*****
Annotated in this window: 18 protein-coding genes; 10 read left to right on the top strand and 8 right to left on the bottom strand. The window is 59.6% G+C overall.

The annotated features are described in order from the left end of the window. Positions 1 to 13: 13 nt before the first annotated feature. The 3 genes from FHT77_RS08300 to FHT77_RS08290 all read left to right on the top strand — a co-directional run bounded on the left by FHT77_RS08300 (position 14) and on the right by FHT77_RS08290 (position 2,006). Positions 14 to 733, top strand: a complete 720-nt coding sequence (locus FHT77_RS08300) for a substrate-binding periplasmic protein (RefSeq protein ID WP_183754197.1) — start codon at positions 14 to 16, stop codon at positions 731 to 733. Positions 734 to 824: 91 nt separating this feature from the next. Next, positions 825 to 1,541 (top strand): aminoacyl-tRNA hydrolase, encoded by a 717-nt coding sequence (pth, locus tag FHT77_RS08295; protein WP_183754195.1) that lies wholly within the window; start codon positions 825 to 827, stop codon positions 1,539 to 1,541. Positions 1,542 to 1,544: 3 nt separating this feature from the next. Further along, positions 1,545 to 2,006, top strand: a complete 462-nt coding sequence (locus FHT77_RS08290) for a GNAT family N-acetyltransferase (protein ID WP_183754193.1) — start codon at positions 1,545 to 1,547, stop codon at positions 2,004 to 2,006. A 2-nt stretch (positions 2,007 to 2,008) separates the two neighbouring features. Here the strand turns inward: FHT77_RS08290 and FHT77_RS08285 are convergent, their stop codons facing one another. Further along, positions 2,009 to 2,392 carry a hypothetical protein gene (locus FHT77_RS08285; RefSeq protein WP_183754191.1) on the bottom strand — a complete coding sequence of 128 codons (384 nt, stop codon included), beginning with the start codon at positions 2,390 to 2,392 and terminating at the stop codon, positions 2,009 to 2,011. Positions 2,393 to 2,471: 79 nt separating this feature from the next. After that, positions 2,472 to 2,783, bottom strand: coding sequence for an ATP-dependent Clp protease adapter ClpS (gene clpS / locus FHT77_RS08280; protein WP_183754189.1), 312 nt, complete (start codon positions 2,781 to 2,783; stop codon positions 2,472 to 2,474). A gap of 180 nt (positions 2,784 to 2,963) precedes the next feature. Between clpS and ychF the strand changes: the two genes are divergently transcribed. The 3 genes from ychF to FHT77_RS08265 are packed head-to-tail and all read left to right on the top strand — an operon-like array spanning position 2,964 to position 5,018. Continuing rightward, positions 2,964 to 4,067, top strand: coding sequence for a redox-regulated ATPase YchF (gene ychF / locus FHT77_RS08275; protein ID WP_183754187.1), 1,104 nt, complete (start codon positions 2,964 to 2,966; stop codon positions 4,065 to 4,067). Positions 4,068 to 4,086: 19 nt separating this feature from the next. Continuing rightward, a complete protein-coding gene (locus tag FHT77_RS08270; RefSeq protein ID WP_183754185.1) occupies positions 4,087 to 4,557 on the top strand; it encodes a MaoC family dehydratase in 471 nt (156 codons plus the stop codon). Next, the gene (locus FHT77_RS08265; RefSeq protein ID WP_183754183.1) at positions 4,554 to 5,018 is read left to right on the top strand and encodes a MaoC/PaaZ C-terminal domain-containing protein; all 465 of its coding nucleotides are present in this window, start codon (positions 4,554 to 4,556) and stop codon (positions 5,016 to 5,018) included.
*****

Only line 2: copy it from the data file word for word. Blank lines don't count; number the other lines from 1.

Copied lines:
The annotated features are described in order from the left end of the window. Positions 1 to 13: 13 nt before the first annotated feature. The 3 genes from FHT77_RS08300 to FHT77_RS08290 all read left to right on the top strand — a co-directional run bounded on the left by FHT77_RS08300 (position 14) and on the right by FHT77_RS08290 (position 2,006). Positions 14 to 733, top strand: a complete 720-nt coding sequence (locus FHT77_RS08300) for a substrate-binding periplasmic protein (RefSeq protein ID WP_183754197.1) — start codon at positions 14 to 16, stop codon at positions 731 to 733. Positions 734 to 824: 91 nt separating this feature from the next. Next, positions 825 to 1,541 (top strand): aminoacyl-tRNA hydrolase, encoded by a 717-nt coding sequence (pth, locus tag FHT77_RS08295; protein WP_183754195.1) that lies wholly within the window; start codon positions 825 to 827, stop codon positions 1,539 to 1,541. Positions 1,542 to 1,544: 3 nt separating this feature from the next. Further along, positions 1,545 to 2,006, top strand: a complete 462-nt coding sequence (locus FHT77_RS08290) for a GNAT family N-acetyltransferase (protein ID WP_183754193.1) — start codon at positions 1,545 to 1,547, stop codon at positions 2,004 to 2,006. A 2-nt stretch (positions 2,007 to 2,008) separates the two neighbouring features. Here the strand turns inward: FHT77_RS08290 and FHT77_RS08285 are convergent, their stop codons facing one another. Further along, positions 2,009 to 2,392 carry a hypothetical protein gene (locus FHT77_RS08285; RefSeq protein WP_183754191.1) on the bottom strand — a complete coding sequence of 128 codons (384 nt, stop codon included), beginning with the start codon at positions 2,390 to 2,392 and terminating at the stop codon, positions 2,009 to 2,011. Positions 2,393 to 2,471: 79 nt separating this feature from the next. After that, positions 2,472 to 2,783, bottom strand: coding sequence for an ATP-dependent Clp protease adapter ClpS (gene clpS / locus FHT77_RS08280; protein WP_183754189.1), 312 nt, complete (start codon positions 2,781 to 2,783; stop codon positions 2,472 to 2,474). A gap of 180 nt (positions 2,784 to 2,963) precedes the next feature. Between clpS and ychF the strand changes: the two genes are divergently transcribed. The 3 genes from ychF to FHT77_RS08265 are packed head-to-tail and all read left to right on the top strand — an operon-like array spanning position 2,964 to position 5,018. Continuing rightward, positions 2,964 to 4,067, top strand: coding sequence for a redox-regulated ATPase YchF (gene ychF / locus FHT77_RS08275; protein ID WP_183754187.1), 1,104 nt, complete (start codon positions 2,964 to 2,966; stop codon positions 4,065 to 4,067). Positions 4,068 to 4,086: 19 nt separating this feature from the next. Continuing rightward, a complete protein-coding gene (locus tag FHT77_RS08270; RefSeq protein ID WP_183754185.1) occupies positions 4,087 to 4,557 on the top strand; it encodes a MaoC family dehydratase in 471 nt (156 codons plus the stop codon). Next, the gene (locus FHT77_RS08265; RefSeq protein ID WP_183754183.1) at positions 4,554 to 5,018 is read left to right on the top strand and encodes a MaoC/PaaZ C-terminal domain-containing protein; all 465 of its coding nucleotides are present in this window, start codon (positions 4,554 to 4,556) and stop codon (positions 5,016 to 5,018) included.